The best time to complete a transfer and affix the mobile home is at loan origination, since all relevant parties are “at the table.” Nonetheless, it’s often the case that this issue only arises in preparation for foreclosure or sale at REO. If a mobile home is found to be unaffixed, the process for applying for title in the lender’s name and legally affixing the mobile home can commence once foreclosure is completed and redemption has expired.

In the past, lender’s agents were able to apply for a certificate of manufactured home title by providing the Secretary of State the Sheriff’s deed showing that the lender has legal ownership and possession of the property after a foreclosure.

However, the Secretary of State has recently updated their guidelines and advised that they will no longer accept a Sheriff’s Deed as proof of ownership.

There are three methods for the lender or purchaser to obtain ownership after foreclosure. The first method would be to obtain a transfer of the certificate of title. The lender will need to obtain an original certificate of title, either from the prior owner directly or by obtaining a duplicate from the State and have the prior owner sign ownership over to the lender. This method works best when the lender is working with a cooperative borrower or estate, such as during the process of a deed-in-lieu of foreclosure.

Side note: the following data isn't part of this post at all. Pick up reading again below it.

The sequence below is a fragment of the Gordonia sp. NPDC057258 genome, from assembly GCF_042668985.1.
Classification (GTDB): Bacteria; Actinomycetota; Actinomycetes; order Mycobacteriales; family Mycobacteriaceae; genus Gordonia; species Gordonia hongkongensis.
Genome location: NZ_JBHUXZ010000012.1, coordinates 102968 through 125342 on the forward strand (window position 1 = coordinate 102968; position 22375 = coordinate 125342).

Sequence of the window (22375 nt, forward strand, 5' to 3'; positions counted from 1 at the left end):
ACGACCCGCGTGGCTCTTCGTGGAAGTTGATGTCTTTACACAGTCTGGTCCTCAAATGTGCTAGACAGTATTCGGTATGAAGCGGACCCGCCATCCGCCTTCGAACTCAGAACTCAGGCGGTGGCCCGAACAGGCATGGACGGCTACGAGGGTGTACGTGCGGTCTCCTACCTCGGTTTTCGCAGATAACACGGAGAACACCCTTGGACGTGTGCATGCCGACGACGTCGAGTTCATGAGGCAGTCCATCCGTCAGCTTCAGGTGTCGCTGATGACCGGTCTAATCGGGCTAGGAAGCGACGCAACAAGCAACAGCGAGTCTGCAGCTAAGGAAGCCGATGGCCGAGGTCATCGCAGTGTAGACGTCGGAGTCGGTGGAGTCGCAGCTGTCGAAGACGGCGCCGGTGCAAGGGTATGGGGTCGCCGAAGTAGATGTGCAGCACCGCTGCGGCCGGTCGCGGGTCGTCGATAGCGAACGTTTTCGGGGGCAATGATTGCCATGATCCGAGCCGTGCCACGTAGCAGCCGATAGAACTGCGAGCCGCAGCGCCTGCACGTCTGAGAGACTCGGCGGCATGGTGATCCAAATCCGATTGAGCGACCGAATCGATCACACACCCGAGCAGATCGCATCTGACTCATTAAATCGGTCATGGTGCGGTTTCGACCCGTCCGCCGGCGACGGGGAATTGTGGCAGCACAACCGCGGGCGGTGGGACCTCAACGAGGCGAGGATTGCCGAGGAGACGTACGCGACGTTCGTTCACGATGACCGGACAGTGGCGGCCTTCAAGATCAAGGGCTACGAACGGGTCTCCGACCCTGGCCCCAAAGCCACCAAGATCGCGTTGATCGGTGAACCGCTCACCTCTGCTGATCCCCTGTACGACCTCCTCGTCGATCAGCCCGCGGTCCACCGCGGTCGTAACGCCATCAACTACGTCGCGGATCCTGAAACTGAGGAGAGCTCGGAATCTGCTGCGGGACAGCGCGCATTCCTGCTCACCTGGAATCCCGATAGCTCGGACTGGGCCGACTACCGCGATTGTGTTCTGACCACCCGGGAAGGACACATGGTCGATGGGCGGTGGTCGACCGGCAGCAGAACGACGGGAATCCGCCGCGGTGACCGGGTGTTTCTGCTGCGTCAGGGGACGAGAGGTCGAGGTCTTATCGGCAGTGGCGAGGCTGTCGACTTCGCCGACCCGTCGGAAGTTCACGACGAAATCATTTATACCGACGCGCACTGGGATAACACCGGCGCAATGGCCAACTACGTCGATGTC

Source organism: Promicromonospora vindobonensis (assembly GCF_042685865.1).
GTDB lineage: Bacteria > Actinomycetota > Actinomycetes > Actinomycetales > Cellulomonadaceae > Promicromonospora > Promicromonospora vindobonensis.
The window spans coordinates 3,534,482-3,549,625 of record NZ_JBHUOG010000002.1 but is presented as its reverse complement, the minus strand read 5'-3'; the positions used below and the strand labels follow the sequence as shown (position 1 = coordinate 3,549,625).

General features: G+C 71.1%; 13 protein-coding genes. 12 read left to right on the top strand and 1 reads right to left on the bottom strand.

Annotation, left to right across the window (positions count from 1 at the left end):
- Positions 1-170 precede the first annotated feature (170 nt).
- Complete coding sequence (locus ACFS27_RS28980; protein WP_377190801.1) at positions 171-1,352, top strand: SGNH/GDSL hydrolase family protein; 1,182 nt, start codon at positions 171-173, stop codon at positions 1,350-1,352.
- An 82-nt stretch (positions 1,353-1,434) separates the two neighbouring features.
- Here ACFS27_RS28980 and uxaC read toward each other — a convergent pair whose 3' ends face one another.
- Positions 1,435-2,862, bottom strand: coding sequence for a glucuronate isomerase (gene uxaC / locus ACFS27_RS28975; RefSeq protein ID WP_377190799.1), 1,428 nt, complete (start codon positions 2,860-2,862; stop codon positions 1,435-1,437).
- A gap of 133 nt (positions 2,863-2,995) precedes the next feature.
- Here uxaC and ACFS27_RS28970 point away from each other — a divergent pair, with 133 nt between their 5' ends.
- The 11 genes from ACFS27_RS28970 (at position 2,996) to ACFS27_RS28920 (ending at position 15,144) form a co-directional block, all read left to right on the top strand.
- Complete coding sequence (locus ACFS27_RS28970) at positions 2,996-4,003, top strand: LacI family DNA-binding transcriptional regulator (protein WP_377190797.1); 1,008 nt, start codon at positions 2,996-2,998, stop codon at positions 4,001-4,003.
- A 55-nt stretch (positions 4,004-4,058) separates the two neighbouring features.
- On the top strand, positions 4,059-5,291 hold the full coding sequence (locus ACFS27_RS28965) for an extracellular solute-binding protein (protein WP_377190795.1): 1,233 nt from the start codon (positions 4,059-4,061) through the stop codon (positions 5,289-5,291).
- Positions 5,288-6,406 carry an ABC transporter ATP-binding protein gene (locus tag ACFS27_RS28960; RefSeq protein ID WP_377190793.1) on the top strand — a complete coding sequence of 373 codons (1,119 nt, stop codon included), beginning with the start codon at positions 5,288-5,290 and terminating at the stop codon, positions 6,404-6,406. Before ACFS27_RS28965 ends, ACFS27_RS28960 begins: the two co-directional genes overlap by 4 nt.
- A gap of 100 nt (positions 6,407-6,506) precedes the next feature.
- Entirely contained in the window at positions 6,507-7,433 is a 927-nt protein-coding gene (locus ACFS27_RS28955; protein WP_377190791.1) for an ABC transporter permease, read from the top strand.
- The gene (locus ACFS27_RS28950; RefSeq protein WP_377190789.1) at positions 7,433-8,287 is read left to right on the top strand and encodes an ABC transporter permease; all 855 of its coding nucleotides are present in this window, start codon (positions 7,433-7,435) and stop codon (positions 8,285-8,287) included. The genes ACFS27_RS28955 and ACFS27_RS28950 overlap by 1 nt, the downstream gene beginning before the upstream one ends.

The second method is via Affidavit of Missing Mobile Home Title. In 2022, the Michigan legislature enacted MCL 125.2330K in an effort to aid those owners who either lost or never received the certificate of title to a mobile home. The Michigan Secretary of State will issue a certificate of title upon receipt of an Affidavit of Missing Mobile Home Title. This affidavit must contain all relevant owner and mobile home information, a statement that the mobile home is attached to a foundation with the wheels and towing hitches removed, that no further payments are being made to any secured party, and that the mobile home has been affixed to the property for at least 15 years. The State requires evidence of either the date of physical affixture to the property or the date the mobile home was added to the tax roll for the parcel. Because county treasurers are often unable to provide this evidence, this workaround method is not always available.